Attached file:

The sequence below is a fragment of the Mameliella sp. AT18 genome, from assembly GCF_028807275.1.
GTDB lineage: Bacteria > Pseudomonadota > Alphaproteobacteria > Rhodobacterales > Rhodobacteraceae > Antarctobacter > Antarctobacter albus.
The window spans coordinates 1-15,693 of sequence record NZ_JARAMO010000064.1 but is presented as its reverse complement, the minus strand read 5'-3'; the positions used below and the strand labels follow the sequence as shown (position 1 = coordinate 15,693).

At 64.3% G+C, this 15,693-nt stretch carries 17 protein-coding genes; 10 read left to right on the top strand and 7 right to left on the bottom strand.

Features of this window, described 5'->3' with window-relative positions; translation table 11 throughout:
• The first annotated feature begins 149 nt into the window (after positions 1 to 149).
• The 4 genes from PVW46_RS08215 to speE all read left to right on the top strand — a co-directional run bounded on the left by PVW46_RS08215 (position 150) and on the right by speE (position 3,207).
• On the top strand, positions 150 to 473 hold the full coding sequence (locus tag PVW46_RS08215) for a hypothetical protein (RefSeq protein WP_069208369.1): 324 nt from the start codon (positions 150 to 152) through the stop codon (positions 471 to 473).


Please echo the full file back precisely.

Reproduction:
The sequence below is a fragment of the Mameliella sp. AT18 genome, from assembly GCF_028807275.1.
GTDB lineage: Bacteria > Pseudomonadota > Alphaproteobacteria > Rhodobacterales > Rhodobacteraceae > Antarctobacter > Antarctobacter albus.
The window spans coordinates 1-15,693 of sequence record NZ_JARAMO010000064.1 but is presented as its reverse complement, the minus strand read 5'-3'; the positions used below and the strand labels follow the sequence as shown (position 1 = coordinate 15,693).

At 64.3% G+C, this 15,693-nt stretch carries 17 protein-coding genes; 10 read left to right on the top strand and 7 right to left on the bottom strand.

Features of this window, described 5'->3' with window-relative positions; translation table 11 throughout:
• The first annotated feature begins 149 nt into the window (after positions 1 to 149).
• The 4 genes from PVW46_RS08215 to speE all read left to right on the top strand — a co-directional run bounded on the left by PVW46_RS08215 (position 150) and on the right by speE (position 3,207).
• On the top strand, positions 150 to 473 hold the full coding sequence (locus tag PVW46_RS08215) for a hypothetical protein (RefSeq protein WP_069208369.1): 324 nt from the start codon (positions 150 to 152) through the stop codon (positions 471 to 473).